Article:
The Diamond Moose calf mortality study is wrapping up. Dr. Dennis Murray and John Oakleaf with the University of Idaho are putting the finishing touches on the final report in preparation for publication.
The Panther Creek winter predation study is also wrapping up. University of Idaho graduate student Jason Husseman has successfully defended his thesis work, which will be finalized before summer recess.
OUTREACH, INFORMATION and EDUCATION, and COORDINATION
Outreach priorities during this time of year focus on keeping local governments informed on wolf and wolf recovery activities through meetings with county commissioners in areas of existing wolf presence; informing rural communities, agencies, and potentially affected landowner of known wolf activity in new area across the state; soliciting the public’s assistance to document new un-collared packs across the state; and providing information to the public about wolves and the Wolf Recovery Program through updates and progress reports. All of these efforts are prioritized according to availability of time, staff, and funding.
Through the months of March and April, the Recovery Program will continue to meet with County Commissioners across the state. During March and April, the Recovery Program intends to be working with rural communities in five areas with recent documented and/or reported wolf activity - Bovill/Deary, Riggins, Horseshoe Bend/Garden Valley, and Fairfield in Idaho, and Alta in Montana. In these areas, the program has been working with the U.S. Forest Service, county commissioners, livestock producers, and interested community residence to foster cooperative working relationships and coordinate wolf management activities.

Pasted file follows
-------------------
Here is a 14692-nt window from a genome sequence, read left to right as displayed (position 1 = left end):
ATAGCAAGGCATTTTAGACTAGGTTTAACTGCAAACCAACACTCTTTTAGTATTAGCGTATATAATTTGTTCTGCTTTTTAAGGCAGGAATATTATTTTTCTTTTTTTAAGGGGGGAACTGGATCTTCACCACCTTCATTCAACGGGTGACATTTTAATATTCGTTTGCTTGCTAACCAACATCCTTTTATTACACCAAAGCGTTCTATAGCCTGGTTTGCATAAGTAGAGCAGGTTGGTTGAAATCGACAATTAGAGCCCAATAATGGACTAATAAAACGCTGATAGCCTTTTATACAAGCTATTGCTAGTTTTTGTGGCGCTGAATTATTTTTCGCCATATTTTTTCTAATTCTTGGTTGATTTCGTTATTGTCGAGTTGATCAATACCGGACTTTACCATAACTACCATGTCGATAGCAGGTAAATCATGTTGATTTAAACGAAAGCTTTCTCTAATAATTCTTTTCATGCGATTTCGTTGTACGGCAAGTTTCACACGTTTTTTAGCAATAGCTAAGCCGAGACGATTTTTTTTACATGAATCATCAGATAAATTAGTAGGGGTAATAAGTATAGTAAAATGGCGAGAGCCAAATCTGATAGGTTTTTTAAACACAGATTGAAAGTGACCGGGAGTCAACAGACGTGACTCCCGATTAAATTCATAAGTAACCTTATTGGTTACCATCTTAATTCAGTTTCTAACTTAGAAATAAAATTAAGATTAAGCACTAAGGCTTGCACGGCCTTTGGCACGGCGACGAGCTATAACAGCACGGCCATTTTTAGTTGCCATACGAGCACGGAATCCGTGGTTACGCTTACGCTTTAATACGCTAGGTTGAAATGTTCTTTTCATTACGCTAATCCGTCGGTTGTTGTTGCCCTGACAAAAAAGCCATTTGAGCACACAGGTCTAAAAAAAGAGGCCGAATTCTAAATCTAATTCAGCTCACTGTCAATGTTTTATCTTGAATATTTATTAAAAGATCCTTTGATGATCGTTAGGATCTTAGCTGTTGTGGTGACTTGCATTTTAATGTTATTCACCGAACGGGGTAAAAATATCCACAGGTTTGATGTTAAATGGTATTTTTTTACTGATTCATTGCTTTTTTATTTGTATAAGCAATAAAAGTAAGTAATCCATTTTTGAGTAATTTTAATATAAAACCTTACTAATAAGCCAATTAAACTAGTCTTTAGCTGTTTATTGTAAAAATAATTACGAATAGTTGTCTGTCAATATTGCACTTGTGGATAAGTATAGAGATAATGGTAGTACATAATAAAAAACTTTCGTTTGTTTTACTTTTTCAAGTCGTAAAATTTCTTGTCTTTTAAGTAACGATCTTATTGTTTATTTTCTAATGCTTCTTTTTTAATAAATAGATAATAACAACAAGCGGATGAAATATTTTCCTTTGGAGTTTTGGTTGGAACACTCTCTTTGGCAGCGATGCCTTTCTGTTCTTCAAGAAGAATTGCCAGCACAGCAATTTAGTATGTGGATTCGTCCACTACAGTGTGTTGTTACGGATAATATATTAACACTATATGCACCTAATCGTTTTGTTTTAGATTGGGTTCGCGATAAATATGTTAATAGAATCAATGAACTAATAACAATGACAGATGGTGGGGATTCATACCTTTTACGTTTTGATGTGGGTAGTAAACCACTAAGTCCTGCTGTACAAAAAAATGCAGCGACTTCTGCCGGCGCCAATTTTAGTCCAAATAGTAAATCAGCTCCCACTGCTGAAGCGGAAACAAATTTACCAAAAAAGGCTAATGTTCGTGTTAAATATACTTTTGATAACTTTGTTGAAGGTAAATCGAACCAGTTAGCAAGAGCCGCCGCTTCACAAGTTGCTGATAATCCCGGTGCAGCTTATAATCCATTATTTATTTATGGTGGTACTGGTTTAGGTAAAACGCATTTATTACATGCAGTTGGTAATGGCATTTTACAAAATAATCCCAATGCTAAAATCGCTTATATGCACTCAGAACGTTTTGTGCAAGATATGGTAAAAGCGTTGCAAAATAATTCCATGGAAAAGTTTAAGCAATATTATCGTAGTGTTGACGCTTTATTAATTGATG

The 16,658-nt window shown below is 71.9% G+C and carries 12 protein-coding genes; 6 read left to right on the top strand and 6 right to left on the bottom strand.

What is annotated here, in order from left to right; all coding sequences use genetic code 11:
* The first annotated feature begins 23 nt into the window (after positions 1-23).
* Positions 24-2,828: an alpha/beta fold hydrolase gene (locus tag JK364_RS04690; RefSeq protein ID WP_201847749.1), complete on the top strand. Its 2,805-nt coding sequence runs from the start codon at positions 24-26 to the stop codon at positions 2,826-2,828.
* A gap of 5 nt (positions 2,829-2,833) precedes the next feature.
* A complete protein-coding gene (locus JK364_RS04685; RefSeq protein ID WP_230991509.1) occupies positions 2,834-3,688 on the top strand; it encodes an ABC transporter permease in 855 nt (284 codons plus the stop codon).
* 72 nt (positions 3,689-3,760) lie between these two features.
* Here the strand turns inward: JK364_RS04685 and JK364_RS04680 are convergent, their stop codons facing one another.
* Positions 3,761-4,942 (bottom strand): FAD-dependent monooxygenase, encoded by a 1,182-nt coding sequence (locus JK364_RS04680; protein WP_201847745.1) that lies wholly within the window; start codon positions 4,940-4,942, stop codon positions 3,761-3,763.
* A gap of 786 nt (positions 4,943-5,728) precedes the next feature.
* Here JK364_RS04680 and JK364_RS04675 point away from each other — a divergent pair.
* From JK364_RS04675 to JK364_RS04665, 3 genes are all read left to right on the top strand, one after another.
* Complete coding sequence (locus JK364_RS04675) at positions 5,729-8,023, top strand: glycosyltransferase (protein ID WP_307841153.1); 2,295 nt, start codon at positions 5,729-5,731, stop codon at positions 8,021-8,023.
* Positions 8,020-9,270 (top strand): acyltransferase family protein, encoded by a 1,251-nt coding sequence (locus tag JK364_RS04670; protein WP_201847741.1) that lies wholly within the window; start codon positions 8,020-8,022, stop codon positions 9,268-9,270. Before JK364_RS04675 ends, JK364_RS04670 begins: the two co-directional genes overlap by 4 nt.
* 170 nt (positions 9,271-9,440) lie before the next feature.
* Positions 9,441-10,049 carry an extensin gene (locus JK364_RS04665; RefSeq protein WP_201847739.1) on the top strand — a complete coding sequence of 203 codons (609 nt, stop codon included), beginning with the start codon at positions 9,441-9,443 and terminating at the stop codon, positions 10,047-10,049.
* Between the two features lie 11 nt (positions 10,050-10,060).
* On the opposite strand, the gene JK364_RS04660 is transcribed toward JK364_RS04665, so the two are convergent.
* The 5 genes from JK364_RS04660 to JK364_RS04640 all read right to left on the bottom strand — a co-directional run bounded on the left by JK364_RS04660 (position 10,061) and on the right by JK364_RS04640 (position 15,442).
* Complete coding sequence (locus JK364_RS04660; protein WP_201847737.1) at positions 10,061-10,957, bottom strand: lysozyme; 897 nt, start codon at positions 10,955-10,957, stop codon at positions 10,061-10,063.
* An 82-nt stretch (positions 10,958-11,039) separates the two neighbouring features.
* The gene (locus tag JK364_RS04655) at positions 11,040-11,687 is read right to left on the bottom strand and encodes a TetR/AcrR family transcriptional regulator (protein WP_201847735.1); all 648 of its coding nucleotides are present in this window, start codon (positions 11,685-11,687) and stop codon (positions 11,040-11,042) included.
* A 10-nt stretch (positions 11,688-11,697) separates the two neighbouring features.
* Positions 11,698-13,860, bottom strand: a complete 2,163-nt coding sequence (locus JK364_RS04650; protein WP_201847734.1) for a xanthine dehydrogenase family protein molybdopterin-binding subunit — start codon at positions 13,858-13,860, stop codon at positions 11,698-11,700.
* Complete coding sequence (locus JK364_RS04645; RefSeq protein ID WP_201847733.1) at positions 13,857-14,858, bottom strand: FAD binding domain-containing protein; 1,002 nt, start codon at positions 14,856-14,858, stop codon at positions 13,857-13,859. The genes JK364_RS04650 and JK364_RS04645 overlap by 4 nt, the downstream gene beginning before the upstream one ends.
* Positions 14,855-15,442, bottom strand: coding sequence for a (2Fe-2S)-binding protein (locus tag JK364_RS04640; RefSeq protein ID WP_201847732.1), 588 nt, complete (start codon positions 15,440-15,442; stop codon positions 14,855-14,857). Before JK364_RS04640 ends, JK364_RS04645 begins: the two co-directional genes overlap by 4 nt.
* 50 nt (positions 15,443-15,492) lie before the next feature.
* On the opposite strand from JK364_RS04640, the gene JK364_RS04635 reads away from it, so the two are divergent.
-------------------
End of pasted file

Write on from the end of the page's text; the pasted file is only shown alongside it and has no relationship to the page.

The Idaho Wolf Recovery Program’s 1999-2001 progress report has been finalized. Copies are available by contacting Cheri Ramos, Nez Perce Tribe, Gray Wolf Recovery Project, P.O. Box 1922, McCall, ID 83638, or by phone at 208-634-1061, or by email at . Electronic copies will be available at selected web sites soon. Stay tuned.
One of the federal criteria established for recovery and delisting of wolves in the northern Rocky Mountains is that the states of Idaho, Montana, and Wyoming must develop and adopt post-delisting wolf management plans. The Idaho Legislature passed the “Idaho Wolf Conservation and Management Plan” this past legislative session. Idaho is now the first northern Rocky Mountain State to have a state-adopted post-delisting wolf management plan in place. Wolf Recovery Program personnel participated in legislative hearings on the state plan.
Recovery Program personnel from the U.S. Fish and Wildlife Service, Tribe, and Wildlife Services, are participating in an ABC News Special about the wolf recovery program to be aired sometime this Fall.